Police Minister Bheki Cele appealed to community leaders to “wag ’* bietjie met die shutdown”, when they threatened to take to the streets again, as they felt he had broken his promise to deal with gang violence.
Mr Cele heard concerns from the community at a stakeholder engagement meeting in Bonteheuwel on Tuesday January 22 – this after three people were shot and killed just the Sunday before.
He initially met with Bonteheuwel residents in September last year, after the Shutdown Movement in several communities took to the streets to voice their concerns over the constant fear of living in a gang-infested community.
At that meeting, Mr Cele said he was willing to work with the Shutdown committee to find “permanent solutions – from the bottom up”.
A working class summit was supposed to follow, but this never transpired.
All the activists who spoke at Tuesday’s meeting, said their efforts to establish a working class summit had been blocked because Mr Cele’s office did not respond to their correspondence.
One of the organisers of the Shutdown Movement, Abdul Karriem Matthews, said: “We’ve had engagements with your office, but to date nobody has responded. One of the key demands was for a police building for Bonteheuwel. This was not met. A stakeholder engagement is not about the minister making a speech. We are not interested in speeches. You have broken your promises.
“You are not protecting the citizens because you are not listening to us. We no longer believe your lies. Don’t give us a speech – give us feedback on our demands,” Mr Matthews said.
Nadia Mayman de Grass from the Bonteheuwel Joint Peace Forum agreed, adding that the community feels disrespected by Mr Cele.
“We are done with electioneering tricks. If you are here for the three murders that happened recently, then we feel very disappointed, because we had a deadly festive season, and we are faced with the reality daily.
“At our last meeting in September, you came, addressed us and left. The Anti-Gang Unit does not serve us effectively. When they leave the violence starts again. Unless the minister has answers for us, we are not interested. We need solutions, and not platitudes that do not bear fruit,” Ms Mayman De Grass said.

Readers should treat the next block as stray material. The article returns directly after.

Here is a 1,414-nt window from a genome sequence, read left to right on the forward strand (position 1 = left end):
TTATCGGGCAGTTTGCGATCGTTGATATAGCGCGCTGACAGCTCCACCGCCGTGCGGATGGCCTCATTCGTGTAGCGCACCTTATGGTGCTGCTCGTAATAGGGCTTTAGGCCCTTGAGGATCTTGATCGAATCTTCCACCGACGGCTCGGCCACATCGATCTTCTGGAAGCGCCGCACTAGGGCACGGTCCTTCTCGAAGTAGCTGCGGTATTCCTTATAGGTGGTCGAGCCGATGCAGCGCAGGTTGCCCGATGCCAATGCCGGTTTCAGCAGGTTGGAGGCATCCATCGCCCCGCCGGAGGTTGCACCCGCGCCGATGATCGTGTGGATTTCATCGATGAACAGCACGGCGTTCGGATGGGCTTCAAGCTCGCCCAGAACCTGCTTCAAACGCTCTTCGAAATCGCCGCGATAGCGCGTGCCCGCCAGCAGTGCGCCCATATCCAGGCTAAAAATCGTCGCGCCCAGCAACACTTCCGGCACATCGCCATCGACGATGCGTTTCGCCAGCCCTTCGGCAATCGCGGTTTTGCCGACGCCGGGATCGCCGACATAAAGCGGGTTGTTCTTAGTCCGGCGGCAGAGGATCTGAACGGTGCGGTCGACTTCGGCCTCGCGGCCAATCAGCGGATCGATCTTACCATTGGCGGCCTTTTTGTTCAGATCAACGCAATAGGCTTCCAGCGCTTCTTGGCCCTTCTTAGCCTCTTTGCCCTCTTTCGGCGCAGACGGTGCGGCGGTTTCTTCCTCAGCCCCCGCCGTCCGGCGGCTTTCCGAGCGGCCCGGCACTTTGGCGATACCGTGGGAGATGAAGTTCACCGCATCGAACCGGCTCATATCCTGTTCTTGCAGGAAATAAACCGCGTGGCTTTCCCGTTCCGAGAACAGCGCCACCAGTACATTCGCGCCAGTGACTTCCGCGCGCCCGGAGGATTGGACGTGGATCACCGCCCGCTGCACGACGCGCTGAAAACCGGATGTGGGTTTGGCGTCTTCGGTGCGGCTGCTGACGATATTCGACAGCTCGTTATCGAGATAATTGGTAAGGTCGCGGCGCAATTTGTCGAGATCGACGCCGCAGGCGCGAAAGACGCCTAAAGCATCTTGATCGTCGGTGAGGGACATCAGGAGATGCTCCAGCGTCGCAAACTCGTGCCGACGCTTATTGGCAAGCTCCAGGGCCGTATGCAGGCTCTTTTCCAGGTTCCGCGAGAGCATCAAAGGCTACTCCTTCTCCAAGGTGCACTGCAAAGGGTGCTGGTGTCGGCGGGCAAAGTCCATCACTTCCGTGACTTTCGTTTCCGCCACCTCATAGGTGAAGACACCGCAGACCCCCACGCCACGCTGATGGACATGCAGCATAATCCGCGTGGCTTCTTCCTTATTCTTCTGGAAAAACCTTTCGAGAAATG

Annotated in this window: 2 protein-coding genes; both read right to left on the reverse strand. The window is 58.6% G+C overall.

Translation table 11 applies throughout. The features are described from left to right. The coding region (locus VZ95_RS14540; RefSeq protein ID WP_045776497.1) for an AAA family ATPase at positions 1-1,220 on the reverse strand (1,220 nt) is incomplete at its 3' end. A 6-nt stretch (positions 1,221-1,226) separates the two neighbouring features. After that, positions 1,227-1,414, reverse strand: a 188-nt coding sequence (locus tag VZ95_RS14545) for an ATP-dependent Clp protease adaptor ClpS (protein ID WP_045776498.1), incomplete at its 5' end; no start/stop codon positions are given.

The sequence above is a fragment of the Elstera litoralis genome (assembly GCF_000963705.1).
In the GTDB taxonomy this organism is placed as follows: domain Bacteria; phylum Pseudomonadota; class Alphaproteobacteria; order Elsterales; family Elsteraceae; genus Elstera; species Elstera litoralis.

She added that during his visit to the area on Tuesday, Mr Cele had visited the family of a deceased gangster, instead of showing sympathy to families of innocent victims. “This bereaved us. It shows how you do not consult with the community. You disrespect us time and time again,” she said.
Activist Henriette Abrahams, said she too, was tired of politicians’ promises.
“Let us as a working class decide what we want. We are taking our streets back, but you are not delivering. You cannot come here and give condolences – it is not enough. You must keep us safe and you are failing us. You are playing games with our lives. We want a plan of action,” Ms Abrahams demanded.
In response, Mr Cele said he apologised to those who felt he had disrespected the community. “I have no business disrespecting people who employ me as a public representative. As for the workers’ summit, they never came back to me to say they are ready to meet. The Bonteheuwel police station is in the pipeline, but things will happen at metro level – not dealing with a community here and a community there,” he said.
He added that the Western Cape province received the most resources in South Africa.
“We pitched SAPS members from different provinces to put them here. Operation Thunder is the biggest anti-gang unit and it is here. It is not an opportune time to not listen to one another. There is no single government department who can resolve all the problems.
“We need to put the politics aside and work on the lives of the people – all spheres of government.”
He acknowledged that communication between his office and the community is lacking and appealed to the leaders to keep their focus on finding solutions. “I want to make an appeal. Hold on to your anger, but let’s have the summit. Stay angry but don’t deviate from the cause – that is to find solutions. There are still a lot to be done.
“This is a war we must win, but we cannot win it, if we fight among ourselves,” Mr Cele said.